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Living Faith is a Christian blog that interacts with a variety of biblical, theological and practical topics written by Grand Canyon University's College of Theology faculty and specially invited guests of the college. Our content provides practical and biblical advice from a Christian worldview for living our faith in the midst of an increasingly secularized world. In addition, our content wrestles with cultural topics and issues that challenge how we live out our faith as believers. For this reason, contributors to our Christian blog strive to write with compassion and apologetic concern to honor Christ and edify the church in every way possible.
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By James Uhley
Faculty, College of Theology

Can humans ever travel to other star systems and have aliens come to earth? How do the answers to these questions mesh with Christianity?

Dear Theophilus,

In fall 2016, Steven Hawking, famous physicist and atheist, said that we have 1,000 years to leave earth and begin to spread among the stars or become extinct. According to an article published on Space.com: “Though only about a dozen potentially habitable exoplanets have been detected so far, scientists say the universe should be teeming with alien worlds that could support life. The Milky Way alone may host 60 billion such planets around faint red dwarf stars, a new estimate suggests.”

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By Anna Faith Smith
Associate Dean, College of Theology 

Having spent the last six weeks of Theology Thursday considering the fall of humanity and the consequences of sin, we can clearly see that we need hope and that we are incapable of providing that hope for ourselves. What should come as no surprise to us is that God knew we would sin. In addition to that, he knew that we would be incapable of restoring our relationship with him after we had sinned.

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By Jason Hiles
Dean, College of Theology

Throughout my “glory days” in high school, I played on the football team. During the course of one game, I was hit so hard that I recall standing up to find that the field around me was shaking. Of course, the field wasn’t actually shaking. My perception had been altered by a brutal hit to the head that left me with the impression that I was experiencing something like an earthquake. Since no one else seemed to notice the “earthquake,” after a few seconds I realized that the problem was in my head rather than on the field. Imagine how my experience would have differed if I had been born into a world that seemed to shake and quake from day one because of an issue in my mind. And imagine if everyone else around me experienced the world in the same shaky way. When our experience is off for a few moments we can generally determine that our perception is the problem, but making that determination is much more challenging when our perception is perpetually out of whack.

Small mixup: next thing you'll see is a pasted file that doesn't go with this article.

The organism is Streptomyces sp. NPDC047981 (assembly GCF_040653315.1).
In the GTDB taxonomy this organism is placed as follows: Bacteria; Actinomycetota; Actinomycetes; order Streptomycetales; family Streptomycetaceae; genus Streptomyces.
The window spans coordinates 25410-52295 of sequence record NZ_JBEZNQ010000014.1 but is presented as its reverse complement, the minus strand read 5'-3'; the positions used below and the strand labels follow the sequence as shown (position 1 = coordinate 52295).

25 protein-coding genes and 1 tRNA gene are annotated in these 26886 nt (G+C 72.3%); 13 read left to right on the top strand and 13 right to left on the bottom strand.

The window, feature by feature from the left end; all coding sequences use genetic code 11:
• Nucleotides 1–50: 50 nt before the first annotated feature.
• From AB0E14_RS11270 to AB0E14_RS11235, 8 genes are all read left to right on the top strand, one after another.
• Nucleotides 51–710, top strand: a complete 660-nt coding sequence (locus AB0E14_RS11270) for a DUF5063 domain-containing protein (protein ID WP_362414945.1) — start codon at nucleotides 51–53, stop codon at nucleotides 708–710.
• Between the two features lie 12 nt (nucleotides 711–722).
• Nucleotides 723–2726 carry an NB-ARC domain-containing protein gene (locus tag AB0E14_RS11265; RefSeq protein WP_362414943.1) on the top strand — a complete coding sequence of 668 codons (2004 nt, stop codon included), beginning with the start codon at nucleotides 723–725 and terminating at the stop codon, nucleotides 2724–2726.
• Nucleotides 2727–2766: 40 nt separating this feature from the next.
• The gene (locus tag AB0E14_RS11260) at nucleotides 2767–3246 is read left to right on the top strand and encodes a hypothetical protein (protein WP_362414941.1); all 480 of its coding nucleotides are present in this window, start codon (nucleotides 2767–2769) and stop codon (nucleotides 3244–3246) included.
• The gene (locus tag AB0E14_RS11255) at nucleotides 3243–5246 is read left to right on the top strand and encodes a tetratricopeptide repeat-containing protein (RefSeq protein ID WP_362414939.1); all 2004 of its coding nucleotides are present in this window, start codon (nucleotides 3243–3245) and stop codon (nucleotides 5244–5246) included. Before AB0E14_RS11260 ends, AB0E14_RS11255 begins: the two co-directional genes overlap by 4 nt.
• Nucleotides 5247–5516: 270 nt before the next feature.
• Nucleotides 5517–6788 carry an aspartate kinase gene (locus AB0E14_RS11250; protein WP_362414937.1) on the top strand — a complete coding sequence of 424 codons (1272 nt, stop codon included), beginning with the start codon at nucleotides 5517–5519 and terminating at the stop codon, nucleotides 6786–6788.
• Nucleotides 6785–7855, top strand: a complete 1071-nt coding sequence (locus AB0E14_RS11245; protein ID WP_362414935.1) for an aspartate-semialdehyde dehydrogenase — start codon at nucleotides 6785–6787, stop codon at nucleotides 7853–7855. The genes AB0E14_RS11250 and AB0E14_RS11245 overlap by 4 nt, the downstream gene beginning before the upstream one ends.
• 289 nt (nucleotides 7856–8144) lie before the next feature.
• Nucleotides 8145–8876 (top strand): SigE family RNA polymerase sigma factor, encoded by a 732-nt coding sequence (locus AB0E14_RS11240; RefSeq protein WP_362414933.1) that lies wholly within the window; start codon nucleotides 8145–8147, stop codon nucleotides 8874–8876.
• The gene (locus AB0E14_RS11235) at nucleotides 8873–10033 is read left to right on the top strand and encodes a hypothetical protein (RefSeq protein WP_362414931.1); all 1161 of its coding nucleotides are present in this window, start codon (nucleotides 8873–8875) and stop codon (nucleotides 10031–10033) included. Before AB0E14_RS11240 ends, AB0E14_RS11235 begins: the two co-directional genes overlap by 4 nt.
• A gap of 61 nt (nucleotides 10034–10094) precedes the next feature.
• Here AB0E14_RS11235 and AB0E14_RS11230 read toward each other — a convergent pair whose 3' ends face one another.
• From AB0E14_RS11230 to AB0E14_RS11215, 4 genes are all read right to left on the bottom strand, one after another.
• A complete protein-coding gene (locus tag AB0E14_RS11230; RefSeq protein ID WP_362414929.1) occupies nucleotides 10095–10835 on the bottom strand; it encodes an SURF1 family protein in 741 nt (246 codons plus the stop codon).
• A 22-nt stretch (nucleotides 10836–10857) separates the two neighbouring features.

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By Scott Hovater
Faculty, College of Theology

Life can seem scary and frightening at times. The daily news is full of stories of innocent people being killed or seriously hurt by natural disasters, disease, mass shootings, drunk drivers or just simple accidents. It seems like no matter what we do, we might just end up in the wrong place at the wrong time. What are we to do? Should we hide away from the world trying to avoid all possible scenarios that might cause us harm? Certainly most would agree that hiding away from the world is not really an option. Besides, who’s to say tragedy cannot befall us even while we are trying to avoid it. We live in a fallen world were bad things can happen to any one of us at any time.

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In this episode of Trending Faith, Dean of the College of Theology Jason Hiles, PhD, and University Pastor and Dean of Students Tim Griffin, EdD, discuss how the Bible tells us that our identity changes when we place our faith in Christ.

Dr. Griffin begins by explaining that when somebody places their faith, trust and confidence in Christ, it can and probably should be transformational. If one is not His child and then makes the decision to trust Him as their Lord and Savior, then they should now see themselves completely differently.

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By David Farbishel
Faculty, College of Theology 

The fall of humanity – sounds alarming, and so it should! Genesis 3 tells the story of how our first parents, knowing full well what they were doing, trusted in themselves (with help from Satan) and rebelled against God’s clear command. All other commands seemed reasonable to them – to tend the garden, to multiply, to rule over the earth. But this one to not eat of a particular tree was a command they had to obey simply out of love and respect for their Creator.

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By Matt Hampton
Faculty, College of Theology

In John 10:10, God’s words state that the thief comes to steal, kill and destroy. Christ says, I came that they might have life and have it abundantly (John 10:10). Do you feel like your life is full of peace, joy and abundance? If not, why is that the case? In the Old Testament, Moses spent many years wandering through the desert or what we would describe as the wilderness. It was hard and tedious and not exactly like he had pictured it. Is your life not like you pictured it at times? What is missing? What can you change to get out of your own wilderness?

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